27 comments:

  1. This is such a good post, and very timely too! I've read a lot of books in recent months that made me question my ability as a writer, but none of them were the type of book that I'm writing. None of them were the same style as how I write. Thanks for reminding us that that's okay. :)

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  2. I enjoyed this post. I love reading totally different styles of writing. When the writing works it pulls me into the story whether the writing is lyrical or lean. (Congrats on Divergent being filmed soon in Chicago. It will be BIG!)

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  3. Thank you so much for articulating this!!!

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  4. This is something I've struggled with for a while, and it wasn't until recently that I've started to realize that it's okay that my writing isn't flowery and poetic. For a long time now, I've been trying to make my voice sound like someone else's. Now I realize that trying to force my writing to be something it's not isn't helping me. It's just making writing more difficult.

    Thank you for this. It's always nice to see that someone else understands what you're going through. :)

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  5. Great article, Veronica, and so true. I think we can all relate to what you're saying (I certainly can). It's part of our growth as writers to be have confidence in our own voice and style--to take the lessons we learn from others and incorporate them into who we are, not try to become someone else.

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  6. Thank you for posting this, Veronica, it's definitely something that's always at the back of my mind when I write. I need to learn to stop-listening to that small voice of "not like that..." and do what I do, and do it in the best way that I possibly can.

    I have to say that I just finished reading DIVERGENT (again) and now INSURGENT and I admire your short prose, because I tend to be on the other end of the spectrum, but I can appreciate the beauty in cleverly chosen words that carry their own weight and beauty.

    Tahereh Mafi and Victoria Schwab are writers that I think are stylistically similar to my own, and I'd put them under the lyrical prose subheading.

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  7. This was a brilliant post, Veronica, thank you. I'm a big fan of your writing style because the simplicity of the prose (which I mean in a nice way!) meant I never tripped over a sentence or had to re-read anything that had lost its meaning somewhere in the midst of flowery words! It's really what you want when you're reading action-packed stories because your focus can remain on the plot. I've found it difficult, too, to accept my writing style which I would put firmly in the "quaint" box. But attempts on my part to diverge (sorry, I just had to) ended up with writing I felt embarrassed by because it just wasn't me. Thanks for the confidence booster!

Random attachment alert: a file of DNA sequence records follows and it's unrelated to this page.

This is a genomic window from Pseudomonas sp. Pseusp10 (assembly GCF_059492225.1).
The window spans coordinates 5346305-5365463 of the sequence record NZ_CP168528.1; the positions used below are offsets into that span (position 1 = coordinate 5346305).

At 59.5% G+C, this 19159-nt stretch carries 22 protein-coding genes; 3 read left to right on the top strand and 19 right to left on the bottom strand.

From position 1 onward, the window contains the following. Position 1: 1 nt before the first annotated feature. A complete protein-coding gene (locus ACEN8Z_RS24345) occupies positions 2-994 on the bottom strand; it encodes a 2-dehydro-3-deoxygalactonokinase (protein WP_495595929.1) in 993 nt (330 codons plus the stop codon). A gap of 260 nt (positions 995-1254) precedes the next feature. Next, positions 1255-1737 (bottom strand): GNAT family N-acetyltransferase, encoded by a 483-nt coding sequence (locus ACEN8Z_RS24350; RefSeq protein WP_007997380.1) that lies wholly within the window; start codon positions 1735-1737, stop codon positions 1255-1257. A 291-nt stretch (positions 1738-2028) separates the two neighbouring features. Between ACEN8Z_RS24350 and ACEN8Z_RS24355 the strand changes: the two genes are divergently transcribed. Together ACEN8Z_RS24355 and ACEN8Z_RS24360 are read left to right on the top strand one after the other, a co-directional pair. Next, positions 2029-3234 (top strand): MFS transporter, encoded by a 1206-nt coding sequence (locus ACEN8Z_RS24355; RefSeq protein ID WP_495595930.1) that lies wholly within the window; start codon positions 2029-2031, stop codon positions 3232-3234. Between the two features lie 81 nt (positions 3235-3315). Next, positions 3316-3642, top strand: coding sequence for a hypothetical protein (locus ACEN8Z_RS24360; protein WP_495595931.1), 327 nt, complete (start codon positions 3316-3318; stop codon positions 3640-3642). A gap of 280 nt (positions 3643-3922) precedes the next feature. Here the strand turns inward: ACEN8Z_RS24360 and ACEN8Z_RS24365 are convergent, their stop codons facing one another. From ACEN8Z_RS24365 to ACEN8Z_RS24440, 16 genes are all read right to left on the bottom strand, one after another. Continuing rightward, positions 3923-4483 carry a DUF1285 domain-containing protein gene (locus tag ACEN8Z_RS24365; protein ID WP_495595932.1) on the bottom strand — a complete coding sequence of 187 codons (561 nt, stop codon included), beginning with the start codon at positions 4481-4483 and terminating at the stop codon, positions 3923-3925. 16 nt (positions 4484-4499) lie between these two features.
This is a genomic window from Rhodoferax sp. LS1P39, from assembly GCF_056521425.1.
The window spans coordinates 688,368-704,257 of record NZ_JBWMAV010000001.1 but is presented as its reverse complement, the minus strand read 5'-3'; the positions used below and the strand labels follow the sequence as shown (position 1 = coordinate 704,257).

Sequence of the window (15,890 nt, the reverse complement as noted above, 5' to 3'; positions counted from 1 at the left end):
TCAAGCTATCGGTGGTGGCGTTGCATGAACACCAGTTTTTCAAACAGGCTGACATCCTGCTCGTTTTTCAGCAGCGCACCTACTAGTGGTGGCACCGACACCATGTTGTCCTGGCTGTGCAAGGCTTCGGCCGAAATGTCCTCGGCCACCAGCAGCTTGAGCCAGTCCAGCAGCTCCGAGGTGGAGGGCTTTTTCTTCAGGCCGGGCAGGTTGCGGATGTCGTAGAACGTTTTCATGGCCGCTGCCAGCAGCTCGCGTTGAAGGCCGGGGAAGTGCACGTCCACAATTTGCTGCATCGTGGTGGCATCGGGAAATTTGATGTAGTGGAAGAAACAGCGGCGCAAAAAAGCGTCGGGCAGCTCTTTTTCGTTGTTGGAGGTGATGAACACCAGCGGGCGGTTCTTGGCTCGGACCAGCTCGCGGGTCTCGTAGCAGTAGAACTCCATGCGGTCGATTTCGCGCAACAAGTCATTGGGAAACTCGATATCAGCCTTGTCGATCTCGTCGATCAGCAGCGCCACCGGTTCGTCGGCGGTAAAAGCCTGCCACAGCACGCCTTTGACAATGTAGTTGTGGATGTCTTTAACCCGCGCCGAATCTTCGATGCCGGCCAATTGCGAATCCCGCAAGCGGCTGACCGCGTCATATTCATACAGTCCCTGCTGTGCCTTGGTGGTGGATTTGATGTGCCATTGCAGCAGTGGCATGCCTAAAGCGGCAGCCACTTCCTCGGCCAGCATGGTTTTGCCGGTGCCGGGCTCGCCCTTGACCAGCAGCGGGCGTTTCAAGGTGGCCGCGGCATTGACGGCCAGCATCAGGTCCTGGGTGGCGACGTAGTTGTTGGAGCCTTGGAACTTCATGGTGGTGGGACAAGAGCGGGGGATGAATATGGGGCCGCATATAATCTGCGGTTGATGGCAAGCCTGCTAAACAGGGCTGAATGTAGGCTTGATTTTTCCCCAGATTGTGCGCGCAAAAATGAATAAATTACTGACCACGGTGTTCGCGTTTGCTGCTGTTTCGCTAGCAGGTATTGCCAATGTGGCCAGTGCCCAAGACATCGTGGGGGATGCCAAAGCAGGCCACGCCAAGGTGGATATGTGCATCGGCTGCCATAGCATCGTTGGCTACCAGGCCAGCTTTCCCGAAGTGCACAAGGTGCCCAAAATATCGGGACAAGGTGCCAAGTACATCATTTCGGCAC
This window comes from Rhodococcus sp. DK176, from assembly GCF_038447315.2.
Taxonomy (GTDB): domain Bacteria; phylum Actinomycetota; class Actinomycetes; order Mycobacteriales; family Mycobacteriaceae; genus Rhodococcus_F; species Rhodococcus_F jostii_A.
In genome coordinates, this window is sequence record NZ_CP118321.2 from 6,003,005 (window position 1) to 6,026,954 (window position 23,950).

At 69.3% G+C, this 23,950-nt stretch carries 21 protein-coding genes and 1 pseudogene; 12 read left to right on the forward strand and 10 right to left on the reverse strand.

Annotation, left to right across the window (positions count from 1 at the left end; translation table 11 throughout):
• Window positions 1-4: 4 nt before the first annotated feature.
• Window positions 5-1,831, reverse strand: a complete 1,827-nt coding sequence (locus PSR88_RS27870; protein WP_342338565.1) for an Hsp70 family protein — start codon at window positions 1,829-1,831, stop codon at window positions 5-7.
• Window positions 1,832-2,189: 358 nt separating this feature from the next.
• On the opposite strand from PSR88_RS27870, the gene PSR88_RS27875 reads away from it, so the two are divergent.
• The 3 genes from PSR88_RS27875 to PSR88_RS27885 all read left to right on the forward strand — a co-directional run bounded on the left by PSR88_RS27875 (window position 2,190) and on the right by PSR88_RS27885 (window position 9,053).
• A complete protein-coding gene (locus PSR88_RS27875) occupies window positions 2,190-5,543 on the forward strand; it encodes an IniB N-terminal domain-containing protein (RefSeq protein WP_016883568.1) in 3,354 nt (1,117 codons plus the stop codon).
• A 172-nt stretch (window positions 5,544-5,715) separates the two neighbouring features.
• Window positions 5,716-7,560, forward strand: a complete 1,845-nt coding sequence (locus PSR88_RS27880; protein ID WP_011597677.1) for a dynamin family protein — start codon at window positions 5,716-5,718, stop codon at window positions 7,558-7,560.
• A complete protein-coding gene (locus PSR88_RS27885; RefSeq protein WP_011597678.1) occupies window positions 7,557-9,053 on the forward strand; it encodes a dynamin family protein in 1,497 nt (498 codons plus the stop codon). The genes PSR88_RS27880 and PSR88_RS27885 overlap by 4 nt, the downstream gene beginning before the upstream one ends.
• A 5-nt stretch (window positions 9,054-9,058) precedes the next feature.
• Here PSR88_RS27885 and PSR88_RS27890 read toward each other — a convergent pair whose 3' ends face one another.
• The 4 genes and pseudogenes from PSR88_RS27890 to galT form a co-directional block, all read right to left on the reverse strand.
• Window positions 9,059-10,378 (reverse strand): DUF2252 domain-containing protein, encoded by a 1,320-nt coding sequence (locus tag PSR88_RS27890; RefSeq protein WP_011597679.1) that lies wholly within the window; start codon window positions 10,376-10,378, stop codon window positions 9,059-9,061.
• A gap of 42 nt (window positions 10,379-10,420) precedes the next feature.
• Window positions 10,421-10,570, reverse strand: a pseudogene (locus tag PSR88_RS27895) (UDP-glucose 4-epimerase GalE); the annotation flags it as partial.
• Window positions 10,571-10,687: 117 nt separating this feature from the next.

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  8. I love this, thank you for writing. I'm a sparse prose girl too and the doubt creeps in when I read the flowery stuff and get intimidated.

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  9. When a beta reader told me that my writing was simple yet in a poetic way and that she loved authors who wrote like that, I finally became comfortable in my sparse prose girl skin and am proud of it now. :) Great post.

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  10. "Lyrical prose succeeds when it's not overworked, when the comparisons within it are understandable but not cliche, when the writer has command over their words instead of letting them run wild across the page. And I think that simple prose succeeds when it's specific, precise, thoughtful, and its observations are not obvious.
    ...
    I can become a better writer, but the important thing is, I don't have to become a different writer."

    Yes and yes! Brilliant (and simply, eloquently put).

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  11. Thank you for posting this; it was extremely helpful and an overall brilliant piece. My prose is, I think, a mixture of lyrical and simplistic; I tend to like to over describe things. My writing style, I think, is similar to Cassandra Clare's or perhaps Veronica Roth's. I am also told that I write like John Green, who is probably my favourite YA author, so that's a massive compliment.

    Another great YA author is Melina Marchetta, although she's less heard of than the others. David Levithan is great, too, but his writing style varies from each text, which can be confusing.

    Anyway, thanks so much for this article, it really did make me realise things about my own writing.

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  12. Such a wonderful post! Inspiring and insightful and makes me feel much better about sticking to the voices in my head as opposed to trying to match other's styles. :)

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  13. Excellent post and something I really needed to hear right now! I always worry my voice isn't the right voice but it is my voice.